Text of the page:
The small but pretty village of Rainow lies on the eastern side of the Peak District border between Cheshire and Derbyshire, in the valley of the River Dean. It is surrounded by stunning countryside, with rolling hills to the east and the expansive Cheshire Plain to the west. On a clear day there are views to the distant Welsh hills.
Rainow’s name derives from the Old English Hraefn Hoe, meaning Ravens’ Hill. The first records of the village date back to the late 13th Century, and in early Medieval times the area was part of the royal hunting forest of Macclesfield. Rainow was an important staging post on one of the packhorse routes for salt transport from the mines of Cheshire. The routes were later used by cattle drovers and sheep dealers.
The village today has a lively community, with an annual fete, tug o’ war and fell race. It boasts an architecturally interesting chapel, the Jenkin Chapel, built in 1733. This Grade II listed building has external steps that lead to a gallery, to the side of a small tower. There is also a pretty Anglican church built in 1846.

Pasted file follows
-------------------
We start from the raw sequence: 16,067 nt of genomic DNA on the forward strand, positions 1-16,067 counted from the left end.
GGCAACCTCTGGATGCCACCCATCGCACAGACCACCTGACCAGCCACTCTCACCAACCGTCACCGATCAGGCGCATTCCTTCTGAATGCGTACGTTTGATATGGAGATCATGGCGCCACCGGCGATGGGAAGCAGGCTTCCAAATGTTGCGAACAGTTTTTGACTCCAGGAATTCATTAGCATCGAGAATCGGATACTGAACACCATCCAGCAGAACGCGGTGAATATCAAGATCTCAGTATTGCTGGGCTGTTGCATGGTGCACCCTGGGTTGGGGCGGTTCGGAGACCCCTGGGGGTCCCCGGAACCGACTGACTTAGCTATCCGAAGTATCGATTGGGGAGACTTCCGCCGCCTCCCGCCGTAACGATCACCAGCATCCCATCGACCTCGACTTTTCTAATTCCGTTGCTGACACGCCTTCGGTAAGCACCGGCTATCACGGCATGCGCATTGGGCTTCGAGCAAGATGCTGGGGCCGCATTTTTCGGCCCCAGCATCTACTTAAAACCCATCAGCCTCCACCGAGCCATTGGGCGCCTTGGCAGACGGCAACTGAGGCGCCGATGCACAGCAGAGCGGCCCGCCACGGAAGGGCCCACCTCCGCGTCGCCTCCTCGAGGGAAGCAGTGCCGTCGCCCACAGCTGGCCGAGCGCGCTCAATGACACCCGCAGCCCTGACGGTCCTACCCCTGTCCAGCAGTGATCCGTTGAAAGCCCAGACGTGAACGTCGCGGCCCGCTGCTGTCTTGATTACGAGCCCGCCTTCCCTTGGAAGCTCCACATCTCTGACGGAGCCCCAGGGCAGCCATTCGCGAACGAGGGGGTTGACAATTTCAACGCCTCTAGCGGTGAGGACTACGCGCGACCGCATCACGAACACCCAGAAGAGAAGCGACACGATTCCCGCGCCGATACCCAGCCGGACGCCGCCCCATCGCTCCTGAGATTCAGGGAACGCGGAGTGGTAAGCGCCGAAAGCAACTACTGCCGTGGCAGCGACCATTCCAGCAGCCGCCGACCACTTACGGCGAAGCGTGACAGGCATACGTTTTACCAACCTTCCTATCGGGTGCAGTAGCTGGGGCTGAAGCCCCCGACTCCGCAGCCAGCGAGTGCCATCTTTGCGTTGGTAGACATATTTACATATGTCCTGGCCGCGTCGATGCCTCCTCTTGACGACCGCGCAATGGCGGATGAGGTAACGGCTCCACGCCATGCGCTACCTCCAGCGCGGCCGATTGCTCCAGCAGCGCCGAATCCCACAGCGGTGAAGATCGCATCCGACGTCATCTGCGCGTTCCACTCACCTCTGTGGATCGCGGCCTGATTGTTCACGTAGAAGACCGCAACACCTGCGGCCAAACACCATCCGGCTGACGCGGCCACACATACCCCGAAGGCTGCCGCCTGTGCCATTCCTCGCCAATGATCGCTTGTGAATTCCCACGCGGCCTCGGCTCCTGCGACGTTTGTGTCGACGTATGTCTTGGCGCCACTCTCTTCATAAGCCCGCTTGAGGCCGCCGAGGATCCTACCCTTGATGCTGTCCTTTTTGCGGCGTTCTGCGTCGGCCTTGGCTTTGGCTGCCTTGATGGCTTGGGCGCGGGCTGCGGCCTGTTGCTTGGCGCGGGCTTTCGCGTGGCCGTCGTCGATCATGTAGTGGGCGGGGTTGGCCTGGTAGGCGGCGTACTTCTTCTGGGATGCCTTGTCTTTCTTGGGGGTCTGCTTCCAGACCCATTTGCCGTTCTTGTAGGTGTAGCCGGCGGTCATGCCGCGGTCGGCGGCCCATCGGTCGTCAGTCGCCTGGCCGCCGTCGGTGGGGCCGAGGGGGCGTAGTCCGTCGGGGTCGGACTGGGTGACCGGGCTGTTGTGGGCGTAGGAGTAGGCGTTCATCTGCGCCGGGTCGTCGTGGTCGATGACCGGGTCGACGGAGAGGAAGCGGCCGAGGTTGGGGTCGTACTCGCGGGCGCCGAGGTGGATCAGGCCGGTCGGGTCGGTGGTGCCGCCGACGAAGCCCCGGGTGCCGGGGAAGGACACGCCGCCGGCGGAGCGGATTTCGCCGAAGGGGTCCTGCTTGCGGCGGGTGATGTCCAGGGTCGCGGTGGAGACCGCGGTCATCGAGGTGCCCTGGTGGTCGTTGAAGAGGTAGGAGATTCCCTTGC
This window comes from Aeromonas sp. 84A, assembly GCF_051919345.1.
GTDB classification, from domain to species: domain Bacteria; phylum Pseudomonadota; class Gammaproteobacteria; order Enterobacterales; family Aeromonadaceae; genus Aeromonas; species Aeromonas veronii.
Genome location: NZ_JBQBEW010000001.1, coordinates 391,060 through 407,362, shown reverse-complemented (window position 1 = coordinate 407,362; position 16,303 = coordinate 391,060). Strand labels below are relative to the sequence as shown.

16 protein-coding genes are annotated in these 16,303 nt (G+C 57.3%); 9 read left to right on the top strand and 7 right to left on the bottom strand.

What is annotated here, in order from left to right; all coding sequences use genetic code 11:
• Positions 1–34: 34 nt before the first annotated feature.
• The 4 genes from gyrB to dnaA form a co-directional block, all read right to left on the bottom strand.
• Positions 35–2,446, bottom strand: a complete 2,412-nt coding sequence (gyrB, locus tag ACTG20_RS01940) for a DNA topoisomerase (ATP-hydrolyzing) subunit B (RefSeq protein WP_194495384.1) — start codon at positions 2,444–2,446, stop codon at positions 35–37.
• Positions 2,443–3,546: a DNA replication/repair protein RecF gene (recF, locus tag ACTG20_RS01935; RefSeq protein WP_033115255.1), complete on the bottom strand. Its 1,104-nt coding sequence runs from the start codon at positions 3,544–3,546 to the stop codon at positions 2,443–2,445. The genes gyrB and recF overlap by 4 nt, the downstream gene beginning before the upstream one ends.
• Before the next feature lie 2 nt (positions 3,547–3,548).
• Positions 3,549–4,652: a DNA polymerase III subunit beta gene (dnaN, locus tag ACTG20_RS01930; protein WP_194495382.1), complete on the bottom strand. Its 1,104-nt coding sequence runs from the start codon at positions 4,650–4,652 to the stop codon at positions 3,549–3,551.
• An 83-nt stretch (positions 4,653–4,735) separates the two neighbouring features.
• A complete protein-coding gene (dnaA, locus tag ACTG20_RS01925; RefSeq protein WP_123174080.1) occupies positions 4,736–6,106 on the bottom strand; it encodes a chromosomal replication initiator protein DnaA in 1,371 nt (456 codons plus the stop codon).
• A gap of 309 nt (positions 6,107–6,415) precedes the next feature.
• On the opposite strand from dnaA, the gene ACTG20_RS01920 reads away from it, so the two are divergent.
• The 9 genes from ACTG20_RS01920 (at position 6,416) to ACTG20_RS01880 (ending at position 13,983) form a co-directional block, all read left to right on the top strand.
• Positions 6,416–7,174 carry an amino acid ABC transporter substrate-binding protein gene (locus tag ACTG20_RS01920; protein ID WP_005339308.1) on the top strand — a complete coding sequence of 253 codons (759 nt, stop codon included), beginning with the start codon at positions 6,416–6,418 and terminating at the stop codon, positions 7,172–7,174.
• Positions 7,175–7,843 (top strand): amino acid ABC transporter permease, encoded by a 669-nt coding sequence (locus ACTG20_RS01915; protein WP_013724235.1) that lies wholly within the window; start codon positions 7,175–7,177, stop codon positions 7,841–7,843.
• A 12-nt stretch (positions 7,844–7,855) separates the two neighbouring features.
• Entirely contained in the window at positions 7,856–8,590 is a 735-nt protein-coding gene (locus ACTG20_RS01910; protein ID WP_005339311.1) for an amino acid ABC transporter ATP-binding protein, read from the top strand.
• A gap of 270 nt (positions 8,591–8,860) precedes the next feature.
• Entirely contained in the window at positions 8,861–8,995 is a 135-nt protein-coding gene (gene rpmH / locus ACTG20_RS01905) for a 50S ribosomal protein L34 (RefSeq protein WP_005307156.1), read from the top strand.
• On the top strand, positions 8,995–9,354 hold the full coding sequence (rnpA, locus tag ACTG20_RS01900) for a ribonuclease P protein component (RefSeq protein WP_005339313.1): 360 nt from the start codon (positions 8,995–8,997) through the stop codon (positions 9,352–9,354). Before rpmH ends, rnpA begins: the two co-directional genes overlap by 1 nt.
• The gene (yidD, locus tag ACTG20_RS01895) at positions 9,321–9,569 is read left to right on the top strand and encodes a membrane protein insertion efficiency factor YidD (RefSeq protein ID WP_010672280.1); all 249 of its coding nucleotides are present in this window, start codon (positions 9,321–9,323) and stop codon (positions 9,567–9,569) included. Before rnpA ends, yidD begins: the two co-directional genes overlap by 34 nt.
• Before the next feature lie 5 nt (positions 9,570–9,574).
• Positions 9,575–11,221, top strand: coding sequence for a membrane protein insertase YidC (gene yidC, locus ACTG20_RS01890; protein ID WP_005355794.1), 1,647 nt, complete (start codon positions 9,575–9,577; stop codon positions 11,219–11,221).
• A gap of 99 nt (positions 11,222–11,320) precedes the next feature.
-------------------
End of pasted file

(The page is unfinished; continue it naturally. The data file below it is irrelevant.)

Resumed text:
Rainow is a perfect base for walking in this part of the Peak District, particularly along Kerridge Ridge, which makes up Rainow’s western boundary. The Gritstone Trail, a 35 mile long path from Disley Station to Kidsgrove Station, passes close to the village. The trail goes through Cheshire and Staffordshire and is a challenging route along the most westerly hills of the Peak District, taking in almost 6,000 feet of ascent. Shining Tor, the highest point in Cheshire, is only a few miles out of the village, as are Windgather Rocks.
To the east of the village lies Lamaload Reservoir, an awe-inspiring feat of engineering built between 1958 and 1964. It was the first concrete reservoir constructed in England and at 308 metres above sea level, it is also the highest in the country. It is surrounded by beautiful wooded moorland and is popular with anglers and birdwatchers, as well as walkers.